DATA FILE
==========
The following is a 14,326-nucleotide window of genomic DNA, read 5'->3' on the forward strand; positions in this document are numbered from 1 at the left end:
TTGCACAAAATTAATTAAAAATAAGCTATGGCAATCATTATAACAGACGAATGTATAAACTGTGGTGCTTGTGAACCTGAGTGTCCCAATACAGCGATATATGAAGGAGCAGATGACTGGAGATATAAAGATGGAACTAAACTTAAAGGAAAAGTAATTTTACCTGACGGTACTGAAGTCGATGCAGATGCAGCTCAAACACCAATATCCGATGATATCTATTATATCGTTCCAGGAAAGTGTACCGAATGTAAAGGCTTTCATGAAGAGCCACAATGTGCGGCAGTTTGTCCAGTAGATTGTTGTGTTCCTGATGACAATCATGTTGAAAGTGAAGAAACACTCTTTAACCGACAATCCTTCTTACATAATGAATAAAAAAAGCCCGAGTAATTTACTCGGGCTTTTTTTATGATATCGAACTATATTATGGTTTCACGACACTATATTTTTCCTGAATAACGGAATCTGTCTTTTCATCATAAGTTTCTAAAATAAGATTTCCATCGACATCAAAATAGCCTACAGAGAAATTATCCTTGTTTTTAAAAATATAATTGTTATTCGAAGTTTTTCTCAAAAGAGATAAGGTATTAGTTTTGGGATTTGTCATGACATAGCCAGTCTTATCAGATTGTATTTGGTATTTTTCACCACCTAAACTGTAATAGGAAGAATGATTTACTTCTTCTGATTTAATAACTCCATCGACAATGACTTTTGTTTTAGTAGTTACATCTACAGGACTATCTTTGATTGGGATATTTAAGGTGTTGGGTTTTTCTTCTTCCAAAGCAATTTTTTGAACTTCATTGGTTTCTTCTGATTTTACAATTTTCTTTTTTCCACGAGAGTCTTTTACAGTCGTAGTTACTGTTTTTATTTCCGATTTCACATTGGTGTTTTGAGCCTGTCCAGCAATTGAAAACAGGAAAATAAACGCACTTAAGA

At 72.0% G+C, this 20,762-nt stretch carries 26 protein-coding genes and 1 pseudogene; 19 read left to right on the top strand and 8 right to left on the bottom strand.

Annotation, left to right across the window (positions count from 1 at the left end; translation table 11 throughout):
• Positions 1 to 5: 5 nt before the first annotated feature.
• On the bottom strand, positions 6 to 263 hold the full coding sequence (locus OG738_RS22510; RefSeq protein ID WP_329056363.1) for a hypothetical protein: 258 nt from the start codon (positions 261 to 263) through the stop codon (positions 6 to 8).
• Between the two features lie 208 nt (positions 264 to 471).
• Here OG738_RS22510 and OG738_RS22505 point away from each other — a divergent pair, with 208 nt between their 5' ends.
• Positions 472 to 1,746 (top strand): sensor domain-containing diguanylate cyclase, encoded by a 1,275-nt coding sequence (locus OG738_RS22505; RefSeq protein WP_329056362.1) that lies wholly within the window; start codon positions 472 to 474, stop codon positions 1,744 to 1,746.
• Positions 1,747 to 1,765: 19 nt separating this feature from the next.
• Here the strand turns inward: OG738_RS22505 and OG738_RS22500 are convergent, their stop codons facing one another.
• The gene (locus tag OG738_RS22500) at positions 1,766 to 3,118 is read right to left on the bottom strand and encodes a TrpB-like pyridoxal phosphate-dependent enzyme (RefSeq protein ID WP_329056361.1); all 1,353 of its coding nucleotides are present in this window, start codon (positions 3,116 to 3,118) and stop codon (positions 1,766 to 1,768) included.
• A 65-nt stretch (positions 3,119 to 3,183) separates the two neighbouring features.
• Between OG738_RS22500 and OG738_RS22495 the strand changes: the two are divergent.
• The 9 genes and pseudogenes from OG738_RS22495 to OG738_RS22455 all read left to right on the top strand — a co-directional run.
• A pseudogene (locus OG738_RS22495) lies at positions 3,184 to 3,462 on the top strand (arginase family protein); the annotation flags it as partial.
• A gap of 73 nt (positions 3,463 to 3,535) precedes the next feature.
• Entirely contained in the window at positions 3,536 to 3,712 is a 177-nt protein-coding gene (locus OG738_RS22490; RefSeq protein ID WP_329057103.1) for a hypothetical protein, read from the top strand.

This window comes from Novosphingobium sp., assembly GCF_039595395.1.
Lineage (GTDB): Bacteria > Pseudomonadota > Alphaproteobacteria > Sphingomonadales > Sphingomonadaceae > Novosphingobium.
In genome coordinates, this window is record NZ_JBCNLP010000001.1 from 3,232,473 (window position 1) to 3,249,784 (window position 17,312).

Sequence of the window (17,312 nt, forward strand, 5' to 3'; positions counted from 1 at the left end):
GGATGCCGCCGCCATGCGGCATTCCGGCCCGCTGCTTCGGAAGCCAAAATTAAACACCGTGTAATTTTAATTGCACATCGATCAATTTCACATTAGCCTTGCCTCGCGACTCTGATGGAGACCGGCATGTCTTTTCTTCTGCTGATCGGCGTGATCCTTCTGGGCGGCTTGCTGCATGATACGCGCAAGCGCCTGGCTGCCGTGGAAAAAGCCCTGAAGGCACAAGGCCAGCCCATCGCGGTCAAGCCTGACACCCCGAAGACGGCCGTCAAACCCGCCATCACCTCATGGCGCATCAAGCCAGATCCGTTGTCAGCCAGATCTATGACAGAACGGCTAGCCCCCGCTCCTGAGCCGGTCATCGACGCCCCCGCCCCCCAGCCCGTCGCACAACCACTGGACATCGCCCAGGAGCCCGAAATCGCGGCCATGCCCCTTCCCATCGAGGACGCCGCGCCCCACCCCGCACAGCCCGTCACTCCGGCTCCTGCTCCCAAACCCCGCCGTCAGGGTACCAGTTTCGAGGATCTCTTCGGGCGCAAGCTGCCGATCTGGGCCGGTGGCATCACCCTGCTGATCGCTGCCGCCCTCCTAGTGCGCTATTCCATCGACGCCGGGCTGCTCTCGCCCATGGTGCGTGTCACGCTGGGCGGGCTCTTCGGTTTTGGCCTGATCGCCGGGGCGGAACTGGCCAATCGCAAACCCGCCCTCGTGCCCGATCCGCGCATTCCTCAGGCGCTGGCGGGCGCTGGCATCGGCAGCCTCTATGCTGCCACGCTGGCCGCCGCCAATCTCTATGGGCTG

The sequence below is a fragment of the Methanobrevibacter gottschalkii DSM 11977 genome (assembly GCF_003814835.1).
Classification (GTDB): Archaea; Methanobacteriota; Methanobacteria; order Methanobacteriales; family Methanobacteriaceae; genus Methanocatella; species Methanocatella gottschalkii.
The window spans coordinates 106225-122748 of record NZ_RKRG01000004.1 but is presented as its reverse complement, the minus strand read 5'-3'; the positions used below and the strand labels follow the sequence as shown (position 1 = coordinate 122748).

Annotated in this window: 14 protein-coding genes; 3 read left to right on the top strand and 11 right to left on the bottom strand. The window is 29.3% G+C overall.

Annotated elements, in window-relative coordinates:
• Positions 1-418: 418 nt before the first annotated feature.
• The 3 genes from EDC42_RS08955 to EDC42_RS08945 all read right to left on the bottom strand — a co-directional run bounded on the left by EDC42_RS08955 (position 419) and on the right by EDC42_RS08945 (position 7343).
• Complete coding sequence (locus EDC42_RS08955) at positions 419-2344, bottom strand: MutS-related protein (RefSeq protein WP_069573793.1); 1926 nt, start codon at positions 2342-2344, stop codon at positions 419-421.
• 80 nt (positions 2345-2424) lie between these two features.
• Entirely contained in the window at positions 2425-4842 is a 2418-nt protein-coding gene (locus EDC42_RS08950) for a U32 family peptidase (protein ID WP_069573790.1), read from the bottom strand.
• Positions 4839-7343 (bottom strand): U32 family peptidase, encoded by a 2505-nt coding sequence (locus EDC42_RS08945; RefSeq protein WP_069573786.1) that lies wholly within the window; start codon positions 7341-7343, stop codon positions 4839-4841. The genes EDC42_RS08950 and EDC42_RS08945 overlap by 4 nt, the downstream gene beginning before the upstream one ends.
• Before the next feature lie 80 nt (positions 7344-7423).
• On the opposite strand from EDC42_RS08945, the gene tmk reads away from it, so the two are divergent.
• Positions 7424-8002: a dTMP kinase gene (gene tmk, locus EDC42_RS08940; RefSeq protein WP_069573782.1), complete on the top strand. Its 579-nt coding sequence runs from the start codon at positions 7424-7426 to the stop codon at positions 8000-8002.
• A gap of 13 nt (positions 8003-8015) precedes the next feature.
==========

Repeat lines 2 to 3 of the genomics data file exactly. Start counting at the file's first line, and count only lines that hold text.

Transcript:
TTGCACAAAATTAATTAAAAATAAGCTATGGCAATCATTATAACAGACGAATGTATAAACTGTGGTGCTTGTGAACCTGAGTGTCCCAATACAGCGATATATGAAGGAGCAGATGACTGGAGATATAAAGATGGAACTAAACTTAAAGGAAAAGTAATTTTACCTGACGGTACTGAAGTCGATGCAGATGCAGCTCAAACACCAATATCCGATGATATCTATTATATCGTTCCAGGAAAGTGTACCGAATGTAAAGGCTTTCATGAAGAGCCACAATGTGCGGCAGTTTGTCCAGTAGATTGTTGTGTTCCTGATGACAATCATGTTGAAAGTGAAGAAACACTCTTTAACCGACAATCCTTCTTACATAATGAATAAAAAAAGCCCGAGTAATTTACTCGGGCTTTTTTTATGATATCGAACTATATTATGGTTTCACGACACTATATTTTTCCTGAATAACGGAATCTGTCTTTTCATCATAAGTTTCTAAAATAAGATTTCCATCGACATCAAAATAGCCTACAGAGAAATTATCCTTGTTTTTAAAAATATAATTGTTATTCGAAGTTTTTCTCAAAAGAGATAAGGTATTAGTTTTGGGATTTGTCATGACATAGCCAGTCTTATCAGATTGTATTTGGTATTTTTCACCACCTAAACTGTAATAGGAAGAATGATTTACTTCTTCTGATTTAATAACTCCATCGACAATGACTTTTGTTTTAGTAGTTACATCTACAGGACTATCTTTGATTGGGATATTTAAGGTGTTGGGTTTTTCTTCTTCCAAAGCAATTTTTTGAACTTCATTGGTTTCTTCTGATTTTACAATTTTCTTTTTTCCACGAGAGTCTTTTACAGTCGTAGTTACTGTTTTTATTTCCGATTTCACATTGGTGTTTTGAGCCTGTCCAGCAATTGAAAACAGGAAAATAAACGCACTTAAGA

At 72.0% G+C, this 20,762-nt stretch carries 26 protein-coding genes and 1 pseudogene; 19 read left to right on the top strand and 8 right to left on the bottom strand.